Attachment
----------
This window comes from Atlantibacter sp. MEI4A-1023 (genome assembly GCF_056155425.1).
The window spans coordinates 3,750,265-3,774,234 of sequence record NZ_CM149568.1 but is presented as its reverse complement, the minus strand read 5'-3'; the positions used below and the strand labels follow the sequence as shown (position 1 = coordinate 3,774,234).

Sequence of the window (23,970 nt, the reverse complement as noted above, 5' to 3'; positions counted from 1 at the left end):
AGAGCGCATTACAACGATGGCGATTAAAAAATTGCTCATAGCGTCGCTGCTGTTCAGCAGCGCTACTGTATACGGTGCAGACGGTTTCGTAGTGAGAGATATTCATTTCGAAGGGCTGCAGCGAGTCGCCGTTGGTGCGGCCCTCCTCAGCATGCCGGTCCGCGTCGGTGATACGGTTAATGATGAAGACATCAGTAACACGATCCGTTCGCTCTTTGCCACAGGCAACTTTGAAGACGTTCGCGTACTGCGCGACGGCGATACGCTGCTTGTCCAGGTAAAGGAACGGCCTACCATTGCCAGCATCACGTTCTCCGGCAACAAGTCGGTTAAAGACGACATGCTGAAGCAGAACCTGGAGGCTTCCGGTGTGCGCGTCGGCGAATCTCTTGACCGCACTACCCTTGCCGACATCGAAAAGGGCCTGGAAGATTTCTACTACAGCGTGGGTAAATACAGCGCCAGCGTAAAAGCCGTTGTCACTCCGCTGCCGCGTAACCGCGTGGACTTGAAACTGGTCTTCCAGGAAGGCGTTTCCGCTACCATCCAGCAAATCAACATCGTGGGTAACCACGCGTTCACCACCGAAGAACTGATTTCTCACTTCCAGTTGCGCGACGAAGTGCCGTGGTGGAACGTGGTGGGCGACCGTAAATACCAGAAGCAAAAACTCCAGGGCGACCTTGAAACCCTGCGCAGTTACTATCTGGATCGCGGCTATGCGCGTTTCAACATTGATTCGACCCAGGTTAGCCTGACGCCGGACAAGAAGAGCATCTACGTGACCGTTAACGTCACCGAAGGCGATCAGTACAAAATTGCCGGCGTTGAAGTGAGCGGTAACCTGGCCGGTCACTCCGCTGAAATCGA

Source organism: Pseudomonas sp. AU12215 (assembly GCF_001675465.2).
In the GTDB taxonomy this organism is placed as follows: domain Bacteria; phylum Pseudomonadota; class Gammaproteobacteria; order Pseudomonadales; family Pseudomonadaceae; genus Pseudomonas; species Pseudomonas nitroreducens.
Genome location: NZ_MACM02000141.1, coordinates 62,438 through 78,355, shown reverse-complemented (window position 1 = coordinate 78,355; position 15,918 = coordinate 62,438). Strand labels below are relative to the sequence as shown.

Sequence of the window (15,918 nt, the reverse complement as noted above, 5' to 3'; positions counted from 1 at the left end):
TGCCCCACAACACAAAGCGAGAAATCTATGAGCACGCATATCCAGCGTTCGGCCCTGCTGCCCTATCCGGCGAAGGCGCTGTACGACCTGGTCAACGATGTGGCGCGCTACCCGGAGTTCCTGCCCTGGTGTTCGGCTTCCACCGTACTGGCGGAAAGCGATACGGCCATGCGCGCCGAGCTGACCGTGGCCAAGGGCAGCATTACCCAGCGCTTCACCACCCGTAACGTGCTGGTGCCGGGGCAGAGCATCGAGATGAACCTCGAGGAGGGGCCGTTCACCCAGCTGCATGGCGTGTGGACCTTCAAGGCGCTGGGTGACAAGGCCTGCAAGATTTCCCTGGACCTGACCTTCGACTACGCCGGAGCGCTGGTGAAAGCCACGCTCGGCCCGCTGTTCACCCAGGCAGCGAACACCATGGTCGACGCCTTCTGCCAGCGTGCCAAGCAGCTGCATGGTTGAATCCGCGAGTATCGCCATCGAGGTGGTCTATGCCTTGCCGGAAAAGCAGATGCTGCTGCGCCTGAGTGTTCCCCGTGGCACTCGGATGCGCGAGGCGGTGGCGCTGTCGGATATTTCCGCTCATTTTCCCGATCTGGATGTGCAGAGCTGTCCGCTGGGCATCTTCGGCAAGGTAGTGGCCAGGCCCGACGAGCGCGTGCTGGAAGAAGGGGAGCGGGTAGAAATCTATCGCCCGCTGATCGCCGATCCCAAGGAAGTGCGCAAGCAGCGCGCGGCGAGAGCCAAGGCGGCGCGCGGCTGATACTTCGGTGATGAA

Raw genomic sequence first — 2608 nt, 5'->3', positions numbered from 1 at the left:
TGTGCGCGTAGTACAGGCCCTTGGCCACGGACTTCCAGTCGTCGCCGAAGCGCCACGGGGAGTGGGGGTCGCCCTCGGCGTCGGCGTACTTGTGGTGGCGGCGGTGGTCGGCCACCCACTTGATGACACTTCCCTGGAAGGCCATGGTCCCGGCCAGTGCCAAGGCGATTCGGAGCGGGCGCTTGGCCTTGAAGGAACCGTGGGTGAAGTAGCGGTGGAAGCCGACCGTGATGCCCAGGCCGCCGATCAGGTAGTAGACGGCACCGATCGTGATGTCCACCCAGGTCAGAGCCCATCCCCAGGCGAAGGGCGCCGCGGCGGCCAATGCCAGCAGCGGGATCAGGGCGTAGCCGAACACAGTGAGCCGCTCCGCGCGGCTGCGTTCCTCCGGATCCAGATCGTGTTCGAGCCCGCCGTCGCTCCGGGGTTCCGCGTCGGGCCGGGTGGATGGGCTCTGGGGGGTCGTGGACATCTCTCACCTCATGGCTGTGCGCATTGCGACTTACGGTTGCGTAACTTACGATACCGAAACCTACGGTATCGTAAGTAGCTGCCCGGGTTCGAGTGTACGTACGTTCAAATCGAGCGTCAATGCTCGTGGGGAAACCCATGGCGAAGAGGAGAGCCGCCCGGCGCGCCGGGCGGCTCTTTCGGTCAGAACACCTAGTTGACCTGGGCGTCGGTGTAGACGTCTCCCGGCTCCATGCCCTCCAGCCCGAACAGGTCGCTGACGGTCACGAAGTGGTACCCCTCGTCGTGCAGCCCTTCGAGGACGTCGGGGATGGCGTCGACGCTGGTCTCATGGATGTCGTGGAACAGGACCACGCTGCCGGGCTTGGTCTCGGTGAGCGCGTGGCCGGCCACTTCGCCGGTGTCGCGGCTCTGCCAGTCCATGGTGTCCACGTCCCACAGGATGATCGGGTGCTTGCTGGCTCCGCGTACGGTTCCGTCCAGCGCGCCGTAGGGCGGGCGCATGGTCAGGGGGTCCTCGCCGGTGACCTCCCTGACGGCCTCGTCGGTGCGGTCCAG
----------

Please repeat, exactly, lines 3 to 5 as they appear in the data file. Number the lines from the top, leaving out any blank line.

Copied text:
Sequence of the window (23,970 nt, the reverse complement as noted above, 5' to 3'; positions counted from 1 at the left end):
AGAGCGCATTACAACGATGGCGATTAAAAAATTGCTCATAGCGTCGCTGCTGTTCAGCAGCGCTACTGTATACGGTGCAGACGGTTTCGTAGTGAGAGATATTCATTTCGAAGGGCTGCAGCGAGTCGCCGTTGGTGCGGCCCTCCTCAGCATGCCGGTCCGCGTCGGTGATACGGTTAATGATGAAGACATCAGTAACACGATCCGTTCGCTCTTTGCCACAGGCAACTTTGAAGACGTTCGCGTACTGCGCGACGGCGATACGCTGCTTGTCCAGGTAAAGGAACGGCCTACCATTGCCAGCATCACGTTCTCCGGCAACAAGTCGGTTAAAGACGACATGCTGAAGCAGAACCTGGAGGCTTCCGGTGTGCGCGTCGGCGAATCTCTTGACCGCACTACCCTTGCCGACATCGAAAAGGGCCTGGAAGATTTCTACTACAGCGTGGGTAAATACAGCGCCAGCGTAAAAGCCGTTGTCACTCCGCTGCCGCGTAACCGCGTGGACTTGAAACTGGTCTTCCAGGAAGGCGTTTCCGCTACCATCCAGCAAATCAACATCGTGGGTAACCACGCGTTCACCACCGAAGAACTGATTTCTCACTTCCAGTTGCGCGACGAAGTGCCGTGGTGGAACGTGGTGGGCGACCGTAAATACCAGAAGCAAAAACTCCAGGGCGACCTTGAAACCCTGCGCAGTTACTATCTGGATCGCGGCTATGCGCGTTTCAACATTGATTCGACCCAGGTTAGCCTGACGCCGGACAAGAAGAGCATCTACGTGACCGTTAACGTCACCGAAGGCGATCAGTACAAAATTGCCGGCGTTGAAGTGAGCGGTAACCTGGCCGGTCACTCCGCTGAAATCGA

Source organism: Pseudomonas sp. AU12215 (assembly GCF_001675465.2).